The disciples followed Jesus’ instructions.
They went out and preached that people should repent. They drove out many demons and anointed many sick people with oil and healed them.
CONFLICTS WITH THE JEWISH PEOPLE
There is a major subplot in the stories of both Jesus and Muhammad—their conflicts with Jews or Jewish religious leaders. Most of Muhammad’s interaction with the Jewish people occurred while he was in Medina because Mecca had few Jews. Jesus, who himself was a Jew, interacted with the Jewish people all his life. But he experienced the most conflict with Jewish religious leaders. Let’s look first at what occurred in Muhammad’s life.
Muhammad’s conflicts with the Jews
The largest Jewish community in Arabia was in Medina. After Muhammad moved there, he interacted with Jews every day. He did business with them, visited their homes, and ate with them.
Muhammad expected the Jews to accept Islam because he taught there was only one God, just as the Jews believed. However, the Jews were not impressed by Muhammad’s teachings. They wanted him to show them a sign that he was true prophet. The Quran records:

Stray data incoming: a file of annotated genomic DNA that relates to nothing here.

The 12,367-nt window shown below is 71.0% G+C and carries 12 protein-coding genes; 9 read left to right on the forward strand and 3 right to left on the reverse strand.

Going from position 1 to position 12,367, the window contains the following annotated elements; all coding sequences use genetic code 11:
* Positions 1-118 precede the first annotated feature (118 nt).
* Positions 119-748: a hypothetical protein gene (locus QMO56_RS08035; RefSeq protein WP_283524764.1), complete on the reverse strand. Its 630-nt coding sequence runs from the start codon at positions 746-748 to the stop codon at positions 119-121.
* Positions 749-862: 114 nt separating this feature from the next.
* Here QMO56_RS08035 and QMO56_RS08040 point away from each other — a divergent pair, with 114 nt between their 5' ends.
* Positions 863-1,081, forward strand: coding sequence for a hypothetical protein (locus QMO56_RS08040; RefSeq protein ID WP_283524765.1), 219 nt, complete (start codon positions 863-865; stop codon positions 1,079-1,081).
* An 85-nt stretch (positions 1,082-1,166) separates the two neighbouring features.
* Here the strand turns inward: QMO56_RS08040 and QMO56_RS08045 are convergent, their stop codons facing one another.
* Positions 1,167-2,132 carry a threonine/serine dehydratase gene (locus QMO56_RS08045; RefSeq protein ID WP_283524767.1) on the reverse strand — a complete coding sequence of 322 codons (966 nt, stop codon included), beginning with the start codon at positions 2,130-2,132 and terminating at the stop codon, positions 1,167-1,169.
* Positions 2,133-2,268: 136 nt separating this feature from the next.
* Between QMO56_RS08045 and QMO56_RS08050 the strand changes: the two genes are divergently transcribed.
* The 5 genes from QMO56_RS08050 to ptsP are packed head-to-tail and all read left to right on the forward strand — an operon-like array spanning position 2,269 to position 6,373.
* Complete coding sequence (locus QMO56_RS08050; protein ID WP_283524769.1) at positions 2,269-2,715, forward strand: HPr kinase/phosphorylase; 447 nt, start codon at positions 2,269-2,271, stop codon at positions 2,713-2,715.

And they say: “Why are not signs sent down to him from his Lord?”
Muhammad’s response was that he was only a man, a warner, and that the Quran itself was the only sign people needed.
Say: “The signs are only with Allah, and I am only a plain warner.” Is it not sufficient for them that We have sent down to you the Book (the Quran) which is recited to them?
Muhammad debated with the Jews for three years. Then to everyone’s shock, he ordered the assassination of a well-known Jewish man who had been criticizing him with poetry (A.H.3). Here’s how the event occurred.